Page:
I'm completely lost when trying to choose the type of predictive model for my problem. Is it autoregressive model, nonlinear time series, Markov Chain or other? Can someone please give me some advise?

78, 18, 51, 89, 19, 43, 62, 28, 94, 49

Suppose, everyday I'm given 10 data, and an example was listed above. They're random numbers generated by two devices, namely Device A and Device B. Each of them is capable to generate random numbers from 0 to 9.

The first number in the data is generated by Device A, while the second number is generated by Device B. For instance, for the first data of "78", "7" was generated by Device A and "8" was generated by Device B. Similarly, for the last data of "49", "4" was generated by Device A, and "9" was generated by Device B.

I want to be able to predict the next outcome variable after the last "49".

I have a total of 300 historical data for 30 days.

From my initial investigation for the 300 data, every device tends to produce repeated sequences. For instance, Device A will repeat the sequence "6-2-9-4" (as in the last 4 data). That means this sequence appeared twice within the 300 historical data for Device A. For another example, the sequence "8-1-9-9" (the 2nd to the 5th data) in Device B appeared twice, too. Each of them produce at least three repeated sequences.

I'd like to predict the next outcome variable after the last "49". Which model is more appropriate?

Thank you in advance!


2 Answers 2


I will assume that by "random" you mean that the numbers don't follow any particular mathematical function. If they were really random then there wouldn't be any pattern to discover so there would be no point trying to predict anything.

From your description I understand the following:

  • The value of the digit doesn't have any numerical property. In particular the natural order doesn't play any role. This suggests that the digits can be considered as categorical variables.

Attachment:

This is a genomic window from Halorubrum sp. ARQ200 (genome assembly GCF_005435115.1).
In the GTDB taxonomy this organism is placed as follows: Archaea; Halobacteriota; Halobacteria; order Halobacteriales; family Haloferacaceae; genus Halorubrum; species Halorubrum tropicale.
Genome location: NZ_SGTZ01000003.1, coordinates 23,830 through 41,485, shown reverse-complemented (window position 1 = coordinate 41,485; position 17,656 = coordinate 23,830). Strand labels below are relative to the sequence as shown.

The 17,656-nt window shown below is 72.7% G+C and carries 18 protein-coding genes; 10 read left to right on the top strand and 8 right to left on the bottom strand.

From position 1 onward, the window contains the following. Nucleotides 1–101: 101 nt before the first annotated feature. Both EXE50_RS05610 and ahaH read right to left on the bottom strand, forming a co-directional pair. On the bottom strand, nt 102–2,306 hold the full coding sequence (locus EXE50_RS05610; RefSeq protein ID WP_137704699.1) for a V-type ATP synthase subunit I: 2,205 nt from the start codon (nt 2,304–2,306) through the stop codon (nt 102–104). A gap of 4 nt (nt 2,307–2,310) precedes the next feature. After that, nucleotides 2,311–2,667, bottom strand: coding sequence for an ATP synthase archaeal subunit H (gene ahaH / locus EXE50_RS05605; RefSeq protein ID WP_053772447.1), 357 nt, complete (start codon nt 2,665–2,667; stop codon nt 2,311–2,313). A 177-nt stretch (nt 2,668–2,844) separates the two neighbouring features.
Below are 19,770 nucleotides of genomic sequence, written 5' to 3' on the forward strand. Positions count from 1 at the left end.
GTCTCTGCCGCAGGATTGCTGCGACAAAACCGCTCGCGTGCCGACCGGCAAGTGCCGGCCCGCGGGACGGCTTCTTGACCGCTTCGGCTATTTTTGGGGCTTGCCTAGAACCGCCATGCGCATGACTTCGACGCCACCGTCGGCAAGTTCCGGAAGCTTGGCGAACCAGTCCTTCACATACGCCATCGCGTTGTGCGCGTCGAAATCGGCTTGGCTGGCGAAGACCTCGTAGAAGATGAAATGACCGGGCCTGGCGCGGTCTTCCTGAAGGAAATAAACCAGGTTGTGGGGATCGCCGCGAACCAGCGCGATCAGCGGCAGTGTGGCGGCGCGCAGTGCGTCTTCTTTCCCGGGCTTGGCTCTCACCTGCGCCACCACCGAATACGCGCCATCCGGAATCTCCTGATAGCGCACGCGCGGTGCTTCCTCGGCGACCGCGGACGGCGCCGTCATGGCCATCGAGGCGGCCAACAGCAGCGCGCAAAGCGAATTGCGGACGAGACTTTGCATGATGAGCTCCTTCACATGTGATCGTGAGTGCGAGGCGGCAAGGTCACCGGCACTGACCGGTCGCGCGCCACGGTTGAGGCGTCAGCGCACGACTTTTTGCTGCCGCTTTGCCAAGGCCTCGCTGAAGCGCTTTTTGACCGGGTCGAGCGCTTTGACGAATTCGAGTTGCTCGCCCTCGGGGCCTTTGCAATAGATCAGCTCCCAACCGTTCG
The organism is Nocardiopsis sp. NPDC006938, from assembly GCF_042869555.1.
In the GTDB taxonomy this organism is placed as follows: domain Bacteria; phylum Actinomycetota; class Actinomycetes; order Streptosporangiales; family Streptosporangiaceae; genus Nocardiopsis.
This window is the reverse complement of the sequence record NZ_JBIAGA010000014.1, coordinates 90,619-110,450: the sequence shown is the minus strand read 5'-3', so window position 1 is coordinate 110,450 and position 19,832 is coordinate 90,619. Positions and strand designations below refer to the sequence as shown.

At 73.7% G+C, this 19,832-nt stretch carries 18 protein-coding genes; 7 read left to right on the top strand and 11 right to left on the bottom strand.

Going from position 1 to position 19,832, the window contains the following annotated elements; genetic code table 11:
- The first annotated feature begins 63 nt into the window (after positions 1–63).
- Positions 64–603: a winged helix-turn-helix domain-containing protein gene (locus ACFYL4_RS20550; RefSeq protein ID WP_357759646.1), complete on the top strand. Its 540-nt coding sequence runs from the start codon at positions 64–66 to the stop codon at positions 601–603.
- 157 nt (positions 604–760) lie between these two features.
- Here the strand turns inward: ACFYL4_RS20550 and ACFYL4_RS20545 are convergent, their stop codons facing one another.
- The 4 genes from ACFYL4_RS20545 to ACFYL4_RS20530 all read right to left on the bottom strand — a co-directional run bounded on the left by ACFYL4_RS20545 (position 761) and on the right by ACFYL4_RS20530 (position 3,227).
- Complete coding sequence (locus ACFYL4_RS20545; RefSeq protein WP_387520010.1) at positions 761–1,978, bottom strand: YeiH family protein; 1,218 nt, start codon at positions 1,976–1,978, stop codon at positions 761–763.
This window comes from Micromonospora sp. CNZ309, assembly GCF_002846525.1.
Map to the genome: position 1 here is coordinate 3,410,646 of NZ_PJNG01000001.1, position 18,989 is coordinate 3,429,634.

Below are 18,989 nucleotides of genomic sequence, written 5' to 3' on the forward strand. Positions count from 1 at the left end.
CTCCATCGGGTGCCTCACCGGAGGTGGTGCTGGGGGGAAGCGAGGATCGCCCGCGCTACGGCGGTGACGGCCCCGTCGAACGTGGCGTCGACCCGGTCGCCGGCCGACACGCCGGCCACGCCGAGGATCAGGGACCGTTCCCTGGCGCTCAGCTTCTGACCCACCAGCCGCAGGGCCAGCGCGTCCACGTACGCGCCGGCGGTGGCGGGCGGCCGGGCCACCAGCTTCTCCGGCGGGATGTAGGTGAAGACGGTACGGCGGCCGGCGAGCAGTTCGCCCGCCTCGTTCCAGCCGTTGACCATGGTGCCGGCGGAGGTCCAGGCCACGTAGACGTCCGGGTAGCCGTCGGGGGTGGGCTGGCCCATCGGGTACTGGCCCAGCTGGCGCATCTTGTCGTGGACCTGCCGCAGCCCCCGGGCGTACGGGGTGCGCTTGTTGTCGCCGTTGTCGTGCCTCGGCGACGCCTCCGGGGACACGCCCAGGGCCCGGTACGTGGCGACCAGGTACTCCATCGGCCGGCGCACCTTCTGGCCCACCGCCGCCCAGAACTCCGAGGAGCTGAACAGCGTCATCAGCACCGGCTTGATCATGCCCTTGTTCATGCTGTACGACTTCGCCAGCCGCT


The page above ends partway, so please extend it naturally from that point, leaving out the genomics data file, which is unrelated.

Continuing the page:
• The data is sequential (the order in the sequence of digits matters) but there is no notion of time involved.
  • Apparently the two devices produce two independent sequences. You might want to check but if this is the case this calls for two distinct models, one for each device (otherwise you should use a single joint model).

Based on these observations I would use a simple sequential model such as Hidden Markov Model or Conditional Random Fields.

  • $\begingroup$ Thank you for your answer @Erwan , I plan to start with two distinct models too. Do you have an example (or examples) for modelling the similar problem with Conditional Random Field and/or HMM? $\endgroup$ Commented Jul 21, 2019 at 4:15
  • $\begingroup$ No I don't have any example for this kind of data. However the problems looks quite similar to language modeling in NLP: given a sequence of words, a language model can predict the most likely next word. You'll find lots of methods/tools for this application that you can probably adapt: en.wikipedia.org/wiki/Language_model $\endgroup$
    – Erwan
    Commented Jul 21, 2019 at 11:23

What you want to do is to discover the patterns behind two pseudo-random number generators, which are supposed to be independent and not correlated. From most naive generators to more sophisticated, they are not purelly random, if so, it will be imposible to predict anything effectivelly, as Erwan has pointed out.

For an easy to hack generator you can visit:


Here you have a quite interesting paper about this topic:



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